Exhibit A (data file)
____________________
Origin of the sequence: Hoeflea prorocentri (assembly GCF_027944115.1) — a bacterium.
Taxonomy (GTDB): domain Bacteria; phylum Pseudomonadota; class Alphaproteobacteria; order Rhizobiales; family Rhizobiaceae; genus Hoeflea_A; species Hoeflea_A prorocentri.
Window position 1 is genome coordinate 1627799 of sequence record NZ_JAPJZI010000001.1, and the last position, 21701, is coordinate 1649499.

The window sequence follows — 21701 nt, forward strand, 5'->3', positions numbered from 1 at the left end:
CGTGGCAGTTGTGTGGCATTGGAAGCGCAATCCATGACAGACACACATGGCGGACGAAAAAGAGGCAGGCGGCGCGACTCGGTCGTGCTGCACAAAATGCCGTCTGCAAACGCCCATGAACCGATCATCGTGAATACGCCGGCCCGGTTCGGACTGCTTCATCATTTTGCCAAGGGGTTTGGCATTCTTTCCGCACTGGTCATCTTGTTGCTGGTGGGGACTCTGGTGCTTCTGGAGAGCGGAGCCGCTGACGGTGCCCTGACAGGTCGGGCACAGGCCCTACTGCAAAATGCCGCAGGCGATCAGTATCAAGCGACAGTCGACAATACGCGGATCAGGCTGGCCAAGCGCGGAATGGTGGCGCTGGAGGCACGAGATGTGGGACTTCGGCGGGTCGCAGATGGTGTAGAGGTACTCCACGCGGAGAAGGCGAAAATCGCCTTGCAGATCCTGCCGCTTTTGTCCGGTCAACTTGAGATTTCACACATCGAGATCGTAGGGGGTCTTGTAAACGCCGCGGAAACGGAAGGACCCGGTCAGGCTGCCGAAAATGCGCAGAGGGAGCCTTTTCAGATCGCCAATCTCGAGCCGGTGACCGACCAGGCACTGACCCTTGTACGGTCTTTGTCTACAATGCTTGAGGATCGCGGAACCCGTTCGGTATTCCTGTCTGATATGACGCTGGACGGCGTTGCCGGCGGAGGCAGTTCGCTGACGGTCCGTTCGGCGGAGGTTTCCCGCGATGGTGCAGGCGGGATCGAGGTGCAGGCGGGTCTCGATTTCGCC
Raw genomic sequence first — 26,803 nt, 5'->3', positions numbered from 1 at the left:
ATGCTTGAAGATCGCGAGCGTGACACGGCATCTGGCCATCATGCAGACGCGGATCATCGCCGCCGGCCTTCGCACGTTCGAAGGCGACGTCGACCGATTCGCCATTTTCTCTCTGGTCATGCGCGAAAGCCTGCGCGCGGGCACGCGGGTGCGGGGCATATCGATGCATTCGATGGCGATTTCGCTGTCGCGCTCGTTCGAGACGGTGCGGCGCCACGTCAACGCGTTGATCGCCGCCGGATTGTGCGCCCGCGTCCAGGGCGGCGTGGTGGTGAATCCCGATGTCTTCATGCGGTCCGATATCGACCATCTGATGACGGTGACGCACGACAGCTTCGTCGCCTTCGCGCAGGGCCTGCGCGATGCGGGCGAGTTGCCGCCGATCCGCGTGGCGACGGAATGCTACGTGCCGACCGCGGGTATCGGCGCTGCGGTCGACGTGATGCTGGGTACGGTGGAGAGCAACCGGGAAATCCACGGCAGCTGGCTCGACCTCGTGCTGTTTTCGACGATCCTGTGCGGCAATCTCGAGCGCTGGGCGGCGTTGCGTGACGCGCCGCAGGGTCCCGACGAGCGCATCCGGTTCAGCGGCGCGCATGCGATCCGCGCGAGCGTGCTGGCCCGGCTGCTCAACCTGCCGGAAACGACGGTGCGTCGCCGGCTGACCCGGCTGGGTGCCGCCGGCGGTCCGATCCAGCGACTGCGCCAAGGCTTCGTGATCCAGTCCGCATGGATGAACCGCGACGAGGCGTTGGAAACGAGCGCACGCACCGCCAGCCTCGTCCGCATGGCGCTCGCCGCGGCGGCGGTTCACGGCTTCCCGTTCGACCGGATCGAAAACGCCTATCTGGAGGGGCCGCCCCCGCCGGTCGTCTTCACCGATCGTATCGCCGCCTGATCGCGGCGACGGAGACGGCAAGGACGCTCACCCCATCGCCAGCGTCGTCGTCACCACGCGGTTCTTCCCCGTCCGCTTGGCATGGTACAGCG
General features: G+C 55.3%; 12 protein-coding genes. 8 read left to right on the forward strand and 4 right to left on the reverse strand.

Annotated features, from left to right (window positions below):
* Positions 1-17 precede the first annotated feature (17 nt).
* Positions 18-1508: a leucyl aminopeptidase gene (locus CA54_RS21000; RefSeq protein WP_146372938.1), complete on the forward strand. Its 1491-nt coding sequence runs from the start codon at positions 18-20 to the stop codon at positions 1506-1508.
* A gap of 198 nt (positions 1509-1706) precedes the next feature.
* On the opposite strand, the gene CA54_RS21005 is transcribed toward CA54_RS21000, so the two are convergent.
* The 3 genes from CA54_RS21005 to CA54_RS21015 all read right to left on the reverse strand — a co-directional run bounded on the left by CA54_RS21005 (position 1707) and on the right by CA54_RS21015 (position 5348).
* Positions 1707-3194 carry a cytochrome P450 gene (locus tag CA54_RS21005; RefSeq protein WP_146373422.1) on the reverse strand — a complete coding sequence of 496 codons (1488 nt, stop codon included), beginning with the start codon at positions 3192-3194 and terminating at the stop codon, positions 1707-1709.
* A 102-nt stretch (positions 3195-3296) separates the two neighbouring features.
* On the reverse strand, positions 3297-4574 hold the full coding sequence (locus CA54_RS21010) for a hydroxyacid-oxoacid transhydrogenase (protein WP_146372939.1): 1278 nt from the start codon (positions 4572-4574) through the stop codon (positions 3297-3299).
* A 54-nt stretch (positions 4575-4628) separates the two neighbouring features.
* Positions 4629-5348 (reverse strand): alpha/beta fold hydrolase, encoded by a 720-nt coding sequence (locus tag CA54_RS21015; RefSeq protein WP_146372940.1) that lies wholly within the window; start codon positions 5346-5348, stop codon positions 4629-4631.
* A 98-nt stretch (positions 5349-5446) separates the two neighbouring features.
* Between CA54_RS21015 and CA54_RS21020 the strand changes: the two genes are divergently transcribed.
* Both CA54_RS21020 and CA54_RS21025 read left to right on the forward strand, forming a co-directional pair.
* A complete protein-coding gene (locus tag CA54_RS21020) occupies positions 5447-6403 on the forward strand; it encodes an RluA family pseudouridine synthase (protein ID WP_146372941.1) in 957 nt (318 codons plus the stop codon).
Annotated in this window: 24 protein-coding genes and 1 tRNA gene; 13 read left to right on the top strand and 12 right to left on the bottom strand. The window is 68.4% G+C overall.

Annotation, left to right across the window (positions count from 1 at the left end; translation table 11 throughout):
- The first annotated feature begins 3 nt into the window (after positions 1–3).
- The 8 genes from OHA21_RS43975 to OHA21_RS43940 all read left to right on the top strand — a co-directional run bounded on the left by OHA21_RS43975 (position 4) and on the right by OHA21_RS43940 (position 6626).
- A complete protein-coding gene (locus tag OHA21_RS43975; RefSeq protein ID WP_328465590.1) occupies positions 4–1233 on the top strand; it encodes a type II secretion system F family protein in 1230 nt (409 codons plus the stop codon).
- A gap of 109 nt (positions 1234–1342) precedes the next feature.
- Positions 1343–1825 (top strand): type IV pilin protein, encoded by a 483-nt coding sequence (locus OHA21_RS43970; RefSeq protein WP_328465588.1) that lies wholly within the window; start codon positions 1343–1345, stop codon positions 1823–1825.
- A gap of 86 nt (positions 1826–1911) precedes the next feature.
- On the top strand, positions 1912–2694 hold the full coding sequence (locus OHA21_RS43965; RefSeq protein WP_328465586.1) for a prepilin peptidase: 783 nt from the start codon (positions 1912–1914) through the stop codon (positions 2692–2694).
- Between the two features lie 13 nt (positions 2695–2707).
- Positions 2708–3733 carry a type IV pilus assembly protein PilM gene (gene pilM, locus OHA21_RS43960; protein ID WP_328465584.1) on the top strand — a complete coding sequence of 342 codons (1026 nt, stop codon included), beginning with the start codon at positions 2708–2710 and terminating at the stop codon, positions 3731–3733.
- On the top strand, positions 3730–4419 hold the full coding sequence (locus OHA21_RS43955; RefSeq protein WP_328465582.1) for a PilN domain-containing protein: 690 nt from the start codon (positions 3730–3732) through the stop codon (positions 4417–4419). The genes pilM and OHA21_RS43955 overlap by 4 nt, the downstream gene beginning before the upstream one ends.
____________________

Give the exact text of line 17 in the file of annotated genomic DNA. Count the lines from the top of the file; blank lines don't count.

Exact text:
* On the reverse strand, positions 3297-4574 hold the full coding sequence (locus CA54_RS21010) for a hydroxyacid-oxoacid transhydrogenase (protein WP_146372939.1): 1278 nt from the start codon (positions 4572-4574) through the stop codon (positions 3297-3299).